Pole vaulters jump to new heights

Branson Ellis, a sophomore from Tyler, and Kaylee Bizzell, a senior from Golden, placed first at the Southland Conference Indoor Championship. Ellis jumped a height of 5.62m at the meet. He cleared a height of 5.80m, which is an Olympic standard jump, at the Toyota USATF Indoor Championship. It also set the record for the SLC and SFA. At the same meet, Bizzell achieved the fourth highest jump in the NCAA with a height of 4.50m. Both athletes will compete at the NCAA Indoor Championship March 13-14 in Albuquerque, New Mexico.

SFA’s Track and Field team was represented by pole vaulters senior Kaylee Bizzell and sophomore Branson Ellis at the USA Track and Field Indoor Championships in Albuquerque, New Mexico. They both left setting records and personal bests.

Bizzell, a senior from Golden, set a new personal best by clearing 4.50m, which tied the fourth best mark in the NCAA and finished seventh overall. She took first in the Southland Conference Indoor Championship last week with a 4.07m jump and was awarded All-SLC honors.

“This has definitely been the best season yet,” Bizzell said. “I’m soaking in my senior year. Nursing school’s cooled down a little bit; and now, I’m focusing on track a lot, and I’ve had a pretty good year. I’m excited for the next few meets and outdoor.”

Ellis, the reigning SLC champion, cleared 5.80m (19 ft -0.25in.) on his sixth jump of the day. The jump set both SLC and SFA indoor records and was an Olympic standard jump. He finished the event in second place and was named the SLC Men’s Field Athlete of the Week.

“It was very humbling,” Ellis said. “It was because I know that not everybody is able to do that, and just the fact that I got an opportunity and the chance to do that really meant a lot to me.”

While it was a jump that made several records, SFA volunteer assistant coach Jeff Erickson claims it was expected, considering Ellis’ performance in practice.

“We pretty much knew it was coming,” Erickson said. “It wasn’t really a shock to us that much because we see it every day.”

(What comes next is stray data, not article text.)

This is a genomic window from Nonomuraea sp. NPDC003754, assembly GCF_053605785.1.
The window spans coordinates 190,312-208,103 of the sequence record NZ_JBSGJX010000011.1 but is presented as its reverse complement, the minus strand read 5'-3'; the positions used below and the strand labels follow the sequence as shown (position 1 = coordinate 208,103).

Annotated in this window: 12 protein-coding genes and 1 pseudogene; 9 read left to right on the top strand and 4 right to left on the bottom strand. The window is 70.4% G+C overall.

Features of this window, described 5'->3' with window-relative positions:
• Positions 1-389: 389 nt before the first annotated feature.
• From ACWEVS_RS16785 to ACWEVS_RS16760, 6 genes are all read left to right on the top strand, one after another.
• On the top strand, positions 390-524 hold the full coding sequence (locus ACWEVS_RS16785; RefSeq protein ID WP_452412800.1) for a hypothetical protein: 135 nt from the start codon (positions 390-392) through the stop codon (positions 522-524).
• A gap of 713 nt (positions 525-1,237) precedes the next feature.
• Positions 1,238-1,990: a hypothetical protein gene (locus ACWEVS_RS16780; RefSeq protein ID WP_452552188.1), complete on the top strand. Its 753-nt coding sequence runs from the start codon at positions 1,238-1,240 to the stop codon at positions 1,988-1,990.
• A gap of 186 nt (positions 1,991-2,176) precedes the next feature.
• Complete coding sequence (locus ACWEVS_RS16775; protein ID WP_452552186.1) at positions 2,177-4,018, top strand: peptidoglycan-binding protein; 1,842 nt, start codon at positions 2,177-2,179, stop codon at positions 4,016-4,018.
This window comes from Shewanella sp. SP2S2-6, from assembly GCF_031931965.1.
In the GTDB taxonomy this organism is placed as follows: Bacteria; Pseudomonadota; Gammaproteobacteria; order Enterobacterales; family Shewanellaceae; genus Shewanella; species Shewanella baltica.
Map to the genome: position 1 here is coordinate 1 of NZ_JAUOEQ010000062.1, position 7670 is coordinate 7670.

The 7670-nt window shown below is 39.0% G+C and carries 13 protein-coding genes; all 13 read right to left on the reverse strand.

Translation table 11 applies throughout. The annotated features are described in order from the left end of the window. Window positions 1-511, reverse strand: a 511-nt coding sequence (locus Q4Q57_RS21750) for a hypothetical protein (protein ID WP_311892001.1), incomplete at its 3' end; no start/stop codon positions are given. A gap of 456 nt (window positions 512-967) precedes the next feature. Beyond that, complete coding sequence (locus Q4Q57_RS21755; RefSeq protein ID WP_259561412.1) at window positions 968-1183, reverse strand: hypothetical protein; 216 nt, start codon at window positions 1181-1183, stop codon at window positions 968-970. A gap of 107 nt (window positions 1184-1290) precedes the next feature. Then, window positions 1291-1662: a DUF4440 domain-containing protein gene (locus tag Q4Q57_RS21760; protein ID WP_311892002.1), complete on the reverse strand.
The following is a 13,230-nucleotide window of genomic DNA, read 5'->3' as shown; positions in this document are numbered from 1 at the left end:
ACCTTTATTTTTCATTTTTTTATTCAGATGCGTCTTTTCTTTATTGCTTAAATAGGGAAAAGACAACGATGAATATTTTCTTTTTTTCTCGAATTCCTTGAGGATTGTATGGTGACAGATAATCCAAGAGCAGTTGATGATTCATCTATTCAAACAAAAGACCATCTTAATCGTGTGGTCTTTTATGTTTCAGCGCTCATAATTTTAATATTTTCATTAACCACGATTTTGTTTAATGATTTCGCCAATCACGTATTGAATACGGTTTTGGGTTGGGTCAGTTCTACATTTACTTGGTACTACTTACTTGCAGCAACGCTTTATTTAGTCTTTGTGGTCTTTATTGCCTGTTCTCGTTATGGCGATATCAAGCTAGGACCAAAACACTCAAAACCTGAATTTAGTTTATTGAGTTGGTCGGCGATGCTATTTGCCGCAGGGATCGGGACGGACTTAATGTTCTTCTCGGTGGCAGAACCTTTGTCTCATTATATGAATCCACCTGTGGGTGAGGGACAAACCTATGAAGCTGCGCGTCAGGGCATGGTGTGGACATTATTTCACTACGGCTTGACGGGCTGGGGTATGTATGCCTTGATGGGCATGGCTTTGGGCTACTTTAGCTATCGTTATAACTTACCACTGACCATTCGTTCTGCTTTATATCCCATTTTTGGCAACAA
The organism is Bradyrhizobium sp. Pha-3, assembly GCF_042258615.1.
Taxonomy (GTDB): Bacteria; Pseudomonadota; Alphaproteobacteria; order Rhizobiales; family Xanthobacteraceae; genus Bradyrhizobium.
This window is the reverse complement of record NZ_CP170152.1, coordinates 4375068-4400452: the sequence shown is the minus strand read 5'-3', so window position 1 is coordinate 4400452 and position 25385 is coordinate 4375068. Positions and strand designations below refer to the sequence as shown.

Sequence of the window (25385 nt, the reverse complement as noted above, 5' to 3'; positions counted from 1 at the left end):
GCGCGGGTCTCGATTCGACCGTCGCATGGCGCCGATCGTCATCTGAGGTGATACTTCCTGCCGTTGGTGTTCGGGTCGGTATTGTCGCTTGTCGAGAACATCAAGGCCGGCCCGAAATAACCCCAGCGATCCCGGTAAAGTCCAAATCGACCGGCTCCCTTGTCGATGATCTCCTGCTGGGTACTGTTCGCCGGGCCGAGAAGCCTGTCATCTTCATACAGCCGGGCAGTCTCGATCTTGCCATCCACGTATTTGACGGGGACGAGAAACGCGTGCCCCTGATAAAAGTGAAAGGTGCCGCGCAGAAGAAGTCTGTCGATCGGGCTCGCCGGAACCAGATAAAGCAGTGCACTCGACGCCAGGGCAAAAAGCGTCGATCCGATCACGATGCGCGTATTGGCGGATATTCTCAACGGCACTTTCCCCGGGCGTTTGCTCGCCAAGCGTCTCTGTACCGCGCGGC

Ellis, an agricultural engineering major who attended Robert E. Lee High School in Tyler, began pole vaulting his sophomore year. He was a three-time state qualifier in Class 6A where he won the silver medal the first year and won the gold medal the next two. Ellis also set the Texas Class 6A record his senior year by clearing 18 feet and 31⁄4 inches. However, even before taking up pole vaulting, Ellis competed in gymnastics.

“When I was in gymnastics, my coach took me about as far as he knew, and I stopped progressing because we didn’t know what to do after that,” Ellis said. “I eventually stopped doing that.”

But, it was one day during biology class that would change Ellis’ life.

“I was in biology class one day, and my teacher was the pole vault coach,” Ellis said. “He came up to me and asked me how gymnastics was going, and I told him I had just quit. He told me to wear shorts the next day and meet him after school on the track. He handed me a pole and said, ‘Have at it.’ After that first jump, I knew I made the best mistake of my life. I knew that it had just drawn me into something that I couldn’t get away from.”

With this being Bizzell’s senior season, one of the things she will miss the most is the friendships.

“I’ve made so many friends through track,” Bizzell said. “Just being with the pole vaulters every day and my friends on the track team and travelling to meets, it’s become a family to me.”

One of the main goals for the remainder of season and career for Ellis is to keep up with the other athletes who will keep jumping higher and breaking records.

“I just want to be right along there with them, be doing it with them and get to have those memories and those achievements,” Ellis said.

With the 2020 Sumer Olympics looming, both pole vaulters have a goal to possibly compete in the games by competing in the Olympic trials.

“That’s what I’m going for,” Bizzell said. “It’d be really cool to be there with Branson and Jen jumping.”

“That’s been my end goal ever since I was a little kid,” Ellis said. “I was a gymnast for about five years, and I always told my parents that one day I want to be in the Olympics. I really don’t care what it’s for. It’s always been my life goal is to do that; and now that I’m actually seeing that it’s possible, it’s just overwhelming.”

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